Christian BodeChristian Bode is former secretary general of the German Academic Exchange Service (DAAD). Appointed at DAAD in 1990, Bode witnessed firsthand the transformation of higher education in the formerly communist region in Europe. 

International Educator: How have Eastern European countries changed to become more open to international exchange and study abroad since the fall of communism? Were there initial hurdles?

Bode: Looking back to these roaring nineties I see light and shadows. Many of those who had been on the go could now make it for the West. Many young (and elder) scientists left the country—not too many of them returned. Also, a number of Russian students left the former Soviet Union and came to Europe. The number of Russian students in Germany rose to more than 10,000, all Eastern European countries amount to more than 50,000.

International Educator: Are there some countries that are more “advanced” in internationalization than others?

Bode: The dynamics of how European countries dealt with the collapse of communism in the region were varied. There was a great difference between the Middle-Eastern European countries (from Balticum south to Balkans) on the one side and the former Soviet Union on the other side. The former ones were ‘coming back home’ into the European house; the latter one unfolded into 15 new states, which are still seeking their new identity. The old order was destroyed—also the many positive sides of it: the high prestige of education and science “intelligentia” and culture. The new order had difficulties to establish itself: the economic situation deteriorated in most countries, the state subsidies decreased, money started to prevail over ethics (as in the West), corruption (also in the education sector) grew into new dimensions, many new private institutions (mostly in economics, law, humanities) played an ambiguous role, old nomenclatura politicians, mafiosi, KGB-people robbed the state (Russia, central Asian countries), religious and ethnic tensions grew, and nationalistic tendencies in the newly independent states destroyed former divisions of labor.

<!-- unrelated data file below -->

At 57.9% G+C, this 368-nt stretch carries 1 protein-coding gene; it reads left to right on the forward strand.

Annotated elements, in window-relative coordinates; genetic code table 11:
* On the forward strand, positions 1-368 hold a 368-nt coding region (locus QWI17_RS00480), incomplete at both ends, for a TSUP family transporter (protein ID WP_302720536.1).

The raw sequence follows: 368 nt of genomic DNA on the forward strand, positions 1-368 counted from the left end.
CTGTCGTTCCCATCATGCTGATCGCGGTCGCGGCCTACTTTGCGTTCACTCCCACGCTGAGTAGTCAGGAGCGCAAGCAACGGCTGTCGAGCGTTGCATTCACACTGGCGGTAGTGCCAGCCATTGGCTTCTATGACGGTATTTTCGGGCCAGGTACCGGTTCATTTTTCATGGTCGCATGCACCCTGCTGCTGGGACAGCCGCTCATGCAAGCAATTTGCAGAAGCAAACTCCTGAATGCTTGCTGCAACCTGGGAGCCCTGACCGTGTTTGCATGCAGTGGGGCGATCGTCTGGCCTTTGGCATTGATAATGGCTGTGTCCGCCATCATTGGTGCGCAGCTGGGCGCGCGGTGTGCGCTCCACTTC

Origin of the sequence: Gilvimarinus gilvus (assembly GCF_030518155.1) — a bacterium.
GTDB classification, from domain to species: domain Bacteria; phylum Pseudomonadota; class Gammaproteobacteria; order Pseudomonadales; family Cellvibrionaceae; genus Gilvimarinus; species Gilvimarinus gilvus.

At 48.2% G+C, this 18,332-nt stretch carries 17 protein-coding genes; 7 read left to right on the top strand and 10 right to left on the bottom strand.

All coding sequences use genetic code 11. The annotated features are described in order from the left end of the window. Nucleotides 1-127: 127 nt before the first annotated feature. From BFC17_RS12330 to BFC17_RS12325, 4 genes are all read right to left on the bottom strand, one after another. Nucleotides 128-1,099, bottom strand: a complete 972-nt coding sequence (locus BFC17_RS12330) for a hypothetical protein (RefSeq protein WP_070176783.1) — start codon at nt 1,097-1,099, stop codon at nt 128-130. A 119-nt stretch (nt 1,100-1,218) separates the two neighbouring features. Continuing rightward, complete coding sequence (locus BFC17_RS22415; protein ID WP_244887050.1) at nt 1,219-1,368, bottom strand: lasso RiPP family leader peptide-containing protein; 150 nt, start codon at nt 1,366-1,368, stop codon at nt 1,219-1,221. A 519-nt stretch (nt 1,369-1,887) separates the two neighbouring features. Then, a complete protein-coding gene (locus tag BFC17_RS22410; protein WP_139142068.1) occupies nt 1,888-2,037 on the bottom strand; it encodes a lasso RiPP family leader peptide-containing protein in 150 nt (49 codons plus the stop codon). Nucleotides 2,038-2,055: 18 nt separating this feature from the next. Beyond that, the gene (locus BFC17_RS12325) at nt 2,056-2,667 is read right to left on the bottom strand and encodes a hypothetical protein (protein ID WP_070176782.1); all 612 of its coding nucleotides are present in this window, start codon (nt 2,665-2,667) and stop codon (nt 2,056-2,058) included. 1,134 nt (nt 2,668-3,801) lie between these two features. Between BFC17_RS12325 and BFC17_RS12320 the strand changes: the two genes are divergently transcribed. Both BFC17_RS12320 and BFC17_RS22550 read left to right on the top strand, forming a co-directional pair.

International Educator: To what extent were Eastern European countries able to reform their educational systems themselves in recent years? What role was played by European institutions in “helping” that reform?

Bode: West European States and the European Union tried a lot to help (predominantly in favor of the Middle-Eastern European States and later members of the EU) through large programs such as TEMPUS, and all of these states finally joined the Bologna Process (or rather: signed the paper). But signing papers and learning new vocabulary is not yet a new spirit or a new reality. Most of the so-called reforms had to be made with the ‘old boys’ who didn't leave or could not be fired and it didn't really change their minds, attitudes, and practices. The new generation (and there are of course fantastic young brains) resigned, emigrated, or accepted the rules. Many of those who returned from successful study abroad did not return to the academic sector but found much better paid jobs in industry and business (which is essentially, internal brain drain).

International Educator: What are some former communist countries, such as Russia, doing now to try to internationalize and what is the larger picture of the region in terms of internationalization?

Bode: Russia is now announcing a new internationalization policy and growing interest in foreign talents, but it is still far from a real welcome culture. The number of Germans studying in Russia is decreasing. Foreign languages are probably less taught and learned than in the cold war period: German (for many, it is the first foreign language) is decreasing, and English is not yet widely spread. Bureaucratic hurdles for exchanges and cooperation (for instance, recognition of foreign degrees) have rather grown instead of fallen.

Despite of all reform rhetoric of governments and university presidents, I have the impression that it will take one more generation to modernize the higher education system in the former Soviet Union successor states according to Western/international standards. All neighbors and friends need a lot of patience and good will.

This is an adapted excerpt from “After the Curtain Fell,” which appeared in the January/February 2013 International Educator about how European higher education has changed in the last few decades since the collapse of communism in the region.